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Kentucky sets biomass, biofuel production goals

By Kris Bevill
Posted September 14, 2009, at 4:12 p.m. CST

Kentucky has developed a 21-member executive task force to facilitate the development of a statewide sustainable biomass and biofuels industry, and to educate state legislators on the ability to utilize local biomass to achieve this goal. The task force held its first meeting Sept. 2, and determined the state needs to produce 25 million tons of biomass annually by 2025 in order for Kentucky to adequately contribute to the federal renewable fuel standard and a state renewable portfolio standard. The state should also produce enough biofuels by 2025 to meet 12 percent, or 775 million gallons per year, of its transportation fuel demand.

"Kentucky's had a good history in biofuels, yet sometimes we forget where we have been," said Frank Moore, director of biofuels at the state's department of energy development and independence. "There's been a lot of biomass work done, but we are not sure that Kentucky has laid the proper foundation to develop an industry." Moore is one of the organizers of the task force and said its purpose is to ensure that an appropriate policy is put in place to build the foundation for a biomass-based energy and fuel industry.

According to Moore, Kentucky currently produces approximately 12 million tons of biomass annually from a combination of agricultural residues, forestry and energy crop production. "To get to 25 million tons by 2025, we have to be visionary as to the level of crop development, genetic development, energy crops and forestry resources, land management and productivity," Moore said. However, he added, crop productivity has more than doubled in the past 25 years, so the task force believes that increasing state biomass production to 25 million tons of biomass by 2025 is a realistic goal.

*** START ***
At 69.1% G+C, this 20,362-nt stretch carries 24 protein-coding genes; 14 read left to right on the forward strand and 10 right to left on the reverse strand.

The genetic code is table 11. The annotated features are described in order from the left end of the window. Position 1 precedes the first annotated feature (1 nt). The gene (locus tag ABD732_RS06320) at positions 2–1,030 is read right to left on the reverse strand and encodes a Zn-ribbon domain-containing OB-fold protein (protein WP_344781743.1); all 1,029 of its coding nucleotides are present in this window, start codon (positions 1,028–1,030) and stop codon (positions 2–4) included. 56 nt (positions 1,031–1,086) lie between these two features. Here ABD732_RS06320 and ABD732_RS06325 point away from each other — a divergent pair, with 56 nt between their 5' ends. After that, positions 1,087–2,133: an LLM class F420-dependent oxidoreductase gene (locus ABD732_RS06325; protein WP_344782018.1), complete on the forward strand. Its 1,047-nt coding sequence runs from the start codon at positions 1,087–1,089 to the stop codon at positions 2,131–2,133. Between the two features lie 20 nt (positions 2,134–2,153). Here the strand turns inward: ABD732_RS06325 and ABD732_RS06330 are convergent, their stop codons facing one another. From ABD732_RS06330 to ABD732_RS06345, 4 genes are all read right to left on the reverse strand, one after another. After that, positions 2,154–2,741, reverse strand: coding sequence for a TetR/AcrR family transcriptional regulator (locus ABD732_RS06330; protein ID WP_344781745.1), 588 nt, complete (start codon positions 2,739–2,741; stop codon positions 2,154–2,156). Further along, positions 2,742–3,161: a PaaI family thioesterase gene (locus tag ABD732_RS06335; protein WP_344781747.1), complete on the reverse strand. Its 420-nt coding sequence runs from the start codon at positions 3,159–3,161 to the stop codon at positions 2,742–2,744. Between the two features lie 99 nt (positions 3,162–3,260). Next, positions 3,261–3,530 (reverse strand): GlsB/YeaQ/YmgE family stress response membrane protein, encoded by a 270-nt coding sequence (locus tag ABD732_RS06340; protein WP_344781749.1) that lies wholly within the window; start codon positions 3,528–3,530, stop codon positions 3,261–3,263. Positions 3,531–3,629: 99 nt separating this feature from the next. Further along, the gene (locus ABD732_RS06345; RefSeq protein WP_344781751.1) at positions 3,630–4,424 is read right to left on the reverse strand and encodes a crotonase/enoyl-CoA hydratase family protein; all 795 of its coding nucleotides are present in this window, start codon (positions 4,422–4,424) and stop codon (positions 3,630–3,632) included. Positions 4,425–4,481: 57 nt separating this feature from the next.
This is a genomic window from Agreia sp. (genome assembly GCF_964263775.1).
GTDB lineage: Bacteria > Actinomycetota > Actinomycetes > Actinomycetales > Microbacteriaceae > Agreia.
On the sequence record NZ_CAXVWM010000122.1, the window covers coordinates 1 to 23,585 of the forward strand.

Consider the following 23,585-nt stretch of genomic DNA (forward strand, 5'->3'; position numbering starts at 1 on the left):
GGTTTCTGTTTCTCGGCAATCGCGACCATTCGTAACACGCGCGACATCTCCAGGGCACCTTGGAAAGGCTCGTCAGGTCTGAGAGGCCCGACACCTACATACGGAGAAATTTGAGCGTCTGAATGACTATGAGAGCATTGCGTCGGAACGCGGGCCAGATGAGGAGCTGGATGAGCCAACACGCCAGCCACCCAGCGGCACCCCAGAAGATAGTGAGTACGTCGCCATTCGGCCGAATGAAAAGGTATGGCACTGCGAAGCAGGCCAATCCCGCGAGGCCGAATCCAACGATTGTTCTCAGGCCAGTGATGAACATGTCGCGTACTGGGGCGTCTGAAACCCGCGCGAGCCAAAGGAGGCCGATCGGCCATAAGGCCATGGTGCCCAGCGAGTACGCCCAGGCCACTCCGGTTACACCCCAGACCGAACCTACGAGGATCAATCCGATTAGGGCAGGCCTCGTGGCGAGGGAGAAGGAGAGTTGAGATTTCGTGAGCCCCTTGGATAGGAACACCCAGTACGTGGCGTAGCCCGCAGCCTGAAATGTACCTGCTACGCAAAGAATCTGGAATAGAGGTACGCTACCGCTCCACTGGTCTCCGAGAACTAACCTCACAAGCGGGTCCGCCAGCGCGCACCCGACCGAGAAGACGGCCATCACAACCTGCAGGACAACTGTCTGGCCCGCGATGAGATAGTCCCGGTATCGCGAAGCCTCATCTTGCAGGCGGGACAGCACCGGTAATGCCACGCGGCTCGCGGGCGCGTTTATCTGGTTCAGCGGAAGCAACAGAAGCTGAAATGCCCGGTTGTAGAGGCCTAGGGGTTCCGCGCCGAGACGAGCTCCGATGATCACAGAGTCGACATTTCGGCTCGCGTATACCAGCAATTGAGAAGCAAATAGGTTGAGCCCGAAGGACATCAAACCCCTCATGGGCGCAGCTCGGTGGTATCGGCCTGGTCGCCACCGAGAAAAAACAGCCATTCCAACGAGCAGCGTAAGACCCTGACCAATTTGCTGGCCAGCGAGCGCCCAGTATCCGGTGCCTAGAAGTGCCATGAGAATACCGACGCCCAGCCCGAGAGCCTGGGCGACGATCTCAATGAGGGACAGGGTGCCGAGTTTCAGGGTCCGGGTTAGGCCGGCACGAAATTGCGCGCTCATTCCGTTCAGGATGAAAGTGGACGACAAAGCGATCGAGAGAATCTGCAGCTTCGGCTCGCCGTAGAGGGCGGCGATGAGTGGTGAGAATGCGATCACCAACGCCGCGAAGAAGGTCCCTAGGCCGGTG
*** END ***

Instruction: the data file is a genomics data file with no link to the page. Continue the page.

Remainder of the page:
Moore said while Kentucky is not as fortunate as Midwest states such as Iowa, South Dakota and Minnesota when related to cropland, it does have significant amounts of underutilized forestland and agricultural wastes. Switchgrass is native to Kentucky and can be easily grown as an energy crop, as can miscanthus and other grasses native to the state. A large part of the state is forested and has the ability to generate biomass through forest management, according to Moore. A significant number of acres in the eastern portion of the state consist of reclaimed strip mines and will be explored as potential productive sources of biomass as well.

Approximately 10 million tons of the biomass produced by Kentucky in 2025 would be used for biofuel production, Moore said. The remaining 15 million tons would be dedicated to power generation. Moore expects power generation requirements to move more rapidly than biofuels, "[but] I've been watching cellulose-based technology for 20 years now and we're almost there."

The executive task force has so far required no budget; all members have agreed to volunteer their time and expertise and state universities and government resources are being utilized for research. For more information on the task force and Kentucky's biomass production goals, visit www.energy.ky.gov/biomass.

SOURCE: ETHANOL PRODUCER MAGAZINE
 

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